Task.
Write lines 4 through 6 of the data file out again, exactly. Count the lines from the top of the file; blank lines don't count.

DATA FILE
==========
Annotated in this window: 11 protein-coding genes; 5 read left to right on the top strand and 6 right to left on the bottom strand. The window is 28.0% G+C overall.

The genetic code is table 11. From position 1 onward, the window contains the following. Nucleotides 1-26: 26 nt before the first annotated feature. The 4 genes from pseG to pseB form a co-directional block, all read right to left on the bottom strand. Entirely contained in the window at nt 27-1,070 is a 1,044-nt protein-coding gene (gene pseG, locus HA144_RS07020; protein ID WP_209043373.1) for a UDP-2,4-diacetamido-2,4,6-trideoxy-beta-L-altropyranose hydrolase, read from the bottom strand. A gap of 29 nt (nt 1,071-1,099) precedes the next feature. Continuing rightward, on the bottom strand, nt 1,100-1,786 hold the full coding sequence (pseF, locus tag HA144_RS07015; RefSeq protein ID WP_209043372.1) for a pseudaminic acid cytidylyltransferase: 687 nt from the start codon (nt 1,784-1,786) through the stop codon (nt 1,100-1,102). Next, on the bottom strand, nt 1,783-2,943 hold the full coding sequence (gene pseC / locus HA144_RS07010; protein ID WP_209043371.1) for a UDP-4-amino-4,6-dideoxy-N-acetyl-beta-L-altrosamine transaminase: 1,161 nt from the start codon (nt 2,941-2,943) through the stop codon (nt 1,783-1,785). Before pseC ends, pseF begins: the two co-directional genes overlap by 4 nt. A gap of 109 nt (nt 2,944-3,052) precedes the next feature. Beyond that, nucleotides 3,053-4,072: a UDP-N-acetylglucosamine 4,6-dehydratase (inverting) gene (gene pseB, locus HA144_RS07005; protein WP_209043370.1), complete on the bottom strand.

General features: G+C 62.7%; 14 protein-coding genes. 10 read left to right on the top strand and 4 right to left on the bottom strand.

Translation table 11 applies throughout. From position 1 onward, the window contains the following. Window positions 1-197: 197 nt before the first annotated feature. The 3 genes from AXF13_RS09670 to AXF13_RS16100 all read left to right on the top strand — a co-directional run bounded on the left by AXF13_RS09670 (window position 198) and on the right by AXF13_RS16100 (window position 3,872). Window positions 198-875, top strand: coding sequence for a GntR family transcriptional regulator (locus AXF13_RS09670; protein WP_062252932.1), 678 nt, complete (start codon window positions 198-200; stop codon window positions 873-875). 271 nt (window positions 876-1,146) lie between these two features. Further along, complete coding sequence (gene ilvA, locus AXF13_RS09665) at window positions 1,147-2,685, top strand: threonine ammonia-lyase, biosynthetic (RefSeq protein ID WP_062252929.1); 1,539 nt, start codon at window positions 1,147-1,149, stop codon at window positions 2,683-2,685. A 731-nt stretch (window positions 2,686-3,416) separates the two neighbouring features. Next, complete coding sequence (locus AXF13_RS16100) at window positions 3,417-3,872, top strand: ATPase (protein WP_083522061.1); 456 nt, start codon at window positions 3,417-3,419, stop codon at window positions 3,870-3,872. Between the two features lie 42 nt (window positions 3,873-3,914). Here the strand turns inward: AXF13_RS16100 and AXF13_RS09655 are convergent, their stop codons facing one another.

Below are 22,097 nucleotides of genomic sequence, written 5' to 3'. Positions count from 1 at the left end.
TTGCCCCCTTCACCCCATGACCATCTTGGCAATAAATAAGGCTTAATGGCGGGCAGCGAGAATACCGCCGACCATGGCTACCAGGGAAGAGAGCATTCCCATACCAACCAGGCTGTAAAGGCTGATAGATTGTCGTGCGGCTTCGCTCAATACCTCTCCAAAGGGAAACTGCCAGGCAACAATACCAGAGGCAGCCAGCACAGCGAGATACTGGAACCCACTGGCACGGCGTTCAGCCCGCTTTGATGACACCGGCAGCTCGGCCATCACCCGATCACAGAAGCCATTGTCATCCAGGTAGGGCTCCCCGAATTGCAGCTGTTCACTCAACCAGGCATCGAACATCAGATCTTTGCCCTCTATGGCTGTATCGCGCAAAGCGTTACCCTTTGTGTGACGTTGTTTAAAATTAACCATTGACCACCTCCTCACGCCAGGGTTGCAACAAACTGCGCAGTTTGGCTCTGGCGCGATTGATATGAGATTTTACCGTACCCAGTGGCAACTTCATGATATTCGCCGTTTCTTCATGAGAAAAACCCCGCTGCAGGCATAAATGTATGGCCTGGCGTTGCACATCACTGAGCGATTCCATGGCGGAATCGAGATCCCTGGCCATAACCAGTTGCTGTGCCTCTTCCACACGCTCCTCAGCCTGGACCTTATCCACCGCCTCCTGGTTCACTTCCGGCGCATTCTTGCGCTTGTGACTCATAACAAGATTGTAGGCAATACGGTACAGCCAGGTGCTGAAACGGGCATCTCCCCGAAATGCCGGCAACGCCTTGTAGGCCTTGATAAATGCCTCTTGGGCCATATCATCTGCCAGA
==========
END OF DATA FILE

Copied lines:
Translation table 11 applies throughout. From position 1 onward, the window contains the following. Window positions 1-197: 197 nt before the first annotated feature. The 3 genes from AXF13_RS09670 to AXF13_RS16100 all read left to right on the top strand — a co-directional run bounded on the left by AXF13_RS09670 (window position 198) and on the right by AXF13_RS16100 (window position 3,872). Window positions 198-875, top strand: coding sequence for a GntR family transcriptional regulator (locus AXF13_RS09670; protein WP_062252932.1), 678 nt, complete (start codon window positions 198-200; stop codon window positions 873-875). 271 nt (window positions 876-1,146) lie between these two features. Further along, complete coding sequence (gene ilvA, locus AXF13_RS09665) at window positions 1,147-2,685, top strand: threonine ammonia-lyase, biosynthetic (RefSeq protein ID WP_062252929.1); 1,539 nt, start codon at window positions 1,147-1,149, stop codon at window positions 2,683-2,685. A 731-nt stretch (window positions 2,686-3,416) separates the two neighbouring features. Next, complete coding sequence (locus AXF13_RS16100) at window positions 3,417-3,872, top strand: ATPase (protein WP_083522061.1); 456 nt, start codon at window positions 3,417-3,419, stop codon at window positions 3,870-3,872. Between the two features lie 42 nt (window positions 3,873-3,914). Here the strand turns inward: AXF13_RS16100 and AXF13_RS09655 are convergent, their stop codons facing one another.

Below are 22,097 nucleotides of genomic sequence, written 5' to 3'. Positions count from 1 at the left end.
TTGCCCCCTTCACCCCATGACCATCTTGGCAATAAATAAGGCTTAATGGCGGGCAGCGAGAATACCGCCGACCATGGCTACCAGGGAAGAGAGCATTCCCATACCAACCAGGCTGTAAAGGCTGATAGATTGTCGTGCGGCTTCGCTCAATACCTCTCCAAAGGGAAACTGCCAGGCAACAATACCAGAGGCAGCCAGCACAGCGAGATACTGGAACCCACTGGCACGGCGTTCAGCCCGCTTTGATGACACCGGCAGCTCGGCCATCACCCGATCACAGAAGCCATTGTCATCCAGGTAGGGCTCCCCGAATTGCAGCTGTTCACTCAACCAGGCATCGAACATCAGATCTTTGCCCTCTATGGCTGTATCGCGCAAAGCGTTACCCTTTGTGTGACGTTGTTTAAAATTAACCATTGACCACCTCCTCACGCCAGGGTTGCAACAAACTGCGCAGTTTGGCTCTGGCGCGATTGATATGAGATTTTACCGTACCCAGTGGCAACTTCATGATATTCGCCGTTTCTTCATGAGAAAAACCCCGCTGCAGGCATAAATGTATGGCCTGGCGTTGCACATCACTGAGCGATTCCATGGCGGAATCGAGATCCCTGGCCATAACCAGTTGCTGTGCCTCTTCCACACGCTCCTCAGCCTGGACCTTATCCACCGCCTCCTGGTTCACTTCCGGCGCATTCTTGCGCTTGTGACTCATAACAAGATTGTAGGCAATACGGTACAGCCAGGTGCTGAAACGGGCATCTCCCCGAAATGCCGGCAACGCCTTGTAGGCCTTGATAAATGCCTCTTGGGCCATATCATCTGCCAGA